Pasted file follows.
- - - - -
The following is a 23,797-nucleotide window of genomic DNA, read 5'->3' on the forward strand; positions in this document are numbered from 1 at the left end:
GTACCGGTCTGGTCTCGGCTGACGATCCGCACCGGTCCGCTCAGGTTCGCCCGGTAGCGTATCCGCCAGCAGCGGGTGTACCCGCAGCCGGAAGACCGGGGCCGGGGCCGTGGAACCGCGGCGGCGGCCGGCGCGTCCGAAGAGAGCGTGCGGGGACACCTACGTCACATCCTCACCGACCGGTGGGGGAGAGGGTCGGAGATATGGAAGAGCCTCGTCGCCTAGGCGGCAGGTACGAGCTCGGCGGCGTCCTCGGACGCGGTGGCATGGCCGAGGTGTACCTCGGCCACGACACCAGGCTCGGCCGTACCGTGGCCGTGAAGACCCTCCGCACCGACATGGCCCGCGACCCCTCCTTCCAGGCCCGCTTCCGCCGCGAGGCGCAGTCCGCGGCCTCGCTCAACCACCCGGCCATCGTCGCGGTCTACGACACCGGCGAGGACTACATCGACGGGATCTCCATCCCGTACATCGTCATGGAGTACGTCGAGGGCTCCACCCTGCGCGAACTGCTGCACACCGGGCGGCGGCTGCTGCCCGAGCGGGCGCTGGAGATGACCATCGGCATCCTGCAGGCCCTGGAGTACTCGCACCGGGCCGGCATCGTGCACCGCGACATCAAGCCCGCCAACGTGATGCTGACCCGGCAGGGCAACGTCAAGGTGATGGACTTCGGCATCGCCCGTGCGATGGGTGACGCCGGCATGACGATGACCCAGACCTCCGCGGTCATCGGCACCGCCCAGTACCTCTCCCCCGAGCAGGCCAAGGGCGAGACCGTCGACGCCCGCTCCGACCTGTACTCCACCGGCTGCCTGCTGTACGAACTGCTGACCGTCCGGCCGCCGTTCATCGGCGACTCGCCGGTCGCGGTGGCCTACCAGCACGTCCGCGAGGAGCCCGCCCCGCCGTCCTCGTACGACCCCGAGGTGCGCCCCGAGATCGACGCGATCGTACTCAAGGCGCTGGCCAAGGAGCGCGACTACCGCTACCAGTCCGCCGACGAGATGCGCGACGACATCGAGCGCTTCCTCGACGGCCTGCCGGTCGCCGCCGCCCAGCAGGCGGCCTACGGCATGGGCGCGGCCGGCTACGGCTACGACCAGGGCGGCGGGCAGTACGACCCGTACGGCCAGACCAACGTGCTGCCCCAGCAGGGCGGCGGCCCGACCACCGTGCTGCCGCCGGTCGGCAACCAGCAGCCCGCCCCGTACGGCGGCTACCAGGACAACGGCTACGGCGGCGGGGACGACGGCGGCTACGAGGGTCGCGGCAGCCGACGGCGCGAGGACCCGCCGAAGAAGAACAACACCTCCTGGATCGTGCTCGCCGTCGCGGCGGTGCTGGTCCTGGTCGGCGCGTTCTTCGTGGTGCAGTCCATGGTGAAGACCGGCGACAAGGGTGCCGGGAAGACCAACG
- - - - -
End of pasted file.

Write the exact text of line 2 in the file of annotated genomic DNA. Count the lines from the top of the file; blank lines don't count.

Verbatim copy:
GTACCGGTCTGGTCTCGGCTGACGATCCGCACCGGTCCGCTCAGGTTCGCCCGGTAGCGTATCCGCCAGCAGCGGGTGTACCCGCAGCCGGAAGACCGGGGCCGGGGCCGTGGAACCGCGGCGGCGGCCGGCGCGTCCGAAGAGAGCGTGCGGGGACACCTACGTCACATCCTCACCGACCGGTGGGGGAGAGGGTCGGAGATATGGAAGAGCCTCGTCGCCTAGGCGGCAGGTACGAGCTCGGCGGCGTCCTCGGACGCGGTGGCATGGCCGAGGTGTACCTCGGCCACGACACCAGGCTCGGCCGTACCGTGGCCGTGAAGACCCTCCGCACCGACATGGCCCGCGACCCCTCCTTCCAGGCCCGCTTCCGCCGCGAGGCGCAGTCCGCGGCCTCGCTCAACCACCCGGCCATCGTCGCGGTCTACGACACCGGCGAGGACTACATCGACGGGATCTCCATCCCGTACATCGTCATGGAGTACGTCGAGGGCTCCACCCTGCGCGAACTGCTGCACACCGGGCGGCGGCTGCTGCCCGAGCGGGCGCTGGAGATGACCATCGGCATCCTGCAGGCCCTGGAGTACTCGCACCGGGCCGGCATCGTGCACCGCGACATCAAGCCCGCCAACGTGATGCTGACCCGGCAGGGCAACGTCAAGGTGATGGACTTCGGCATCGCCCGTGCGATGGGTGACGCCGGCATGACGATGACCCAGACCTCCGCGGTCATCGGCACCGCCCAGTACCTCTCCCCCGAGCAGGCCAAGGGCGAGACCGTCGACGCCCGCTCCGACCTGTACTCCACCGGCTGCCTGCTGTACGAACTGCTGACCGTCCGGCCGCCGTTCATCGGCGACTCGCCGGTCGCGGTGGCCTACCAGCACGTCCGCGAGGAGCCCGCCCCGCCGTCCTCGTACGACCCCGAGGTGCGCCCCGAGATCGACGCGATCGTACTCAAGGCGCTGGCCAAGGAGCGCGACTACCGCTACCAGTCCGCCGACGAGATGCGCGACGACATCGAGCGCTTCCTCGACGGCCTGCCGGTCGCCGCCGCCCAGCAGGCGGCCTACGGCATGGGCGCGGCCGGCTACGGCTACGACCAGGGCGGCGGGCAGTACGACCCGTACGGCCAGACCAACGTGCTGCCCCAGCAGGGCGGCGGCCCGACCACCGTGCTGCCGCCGGTCGGCAACCAGCAGCCCGCCCCGTACGGCGGCTACCAGGACAACGGCTACGGCGGCGGGGACGACGGCGGCTACGAGGGTCGCGGCAGCCGACGGCGCGAGGACCCGCCGAAGAAGAACAACACCTCCTGGATCGTGCTCGCCGTCGCGGCGGTGCTGGTCCTGGTCGGCGCGTTCTTCGTGGTGCAGTCCATGGTGAAGACCGGCGACAAGGGTGCCGGGAAGACCAACG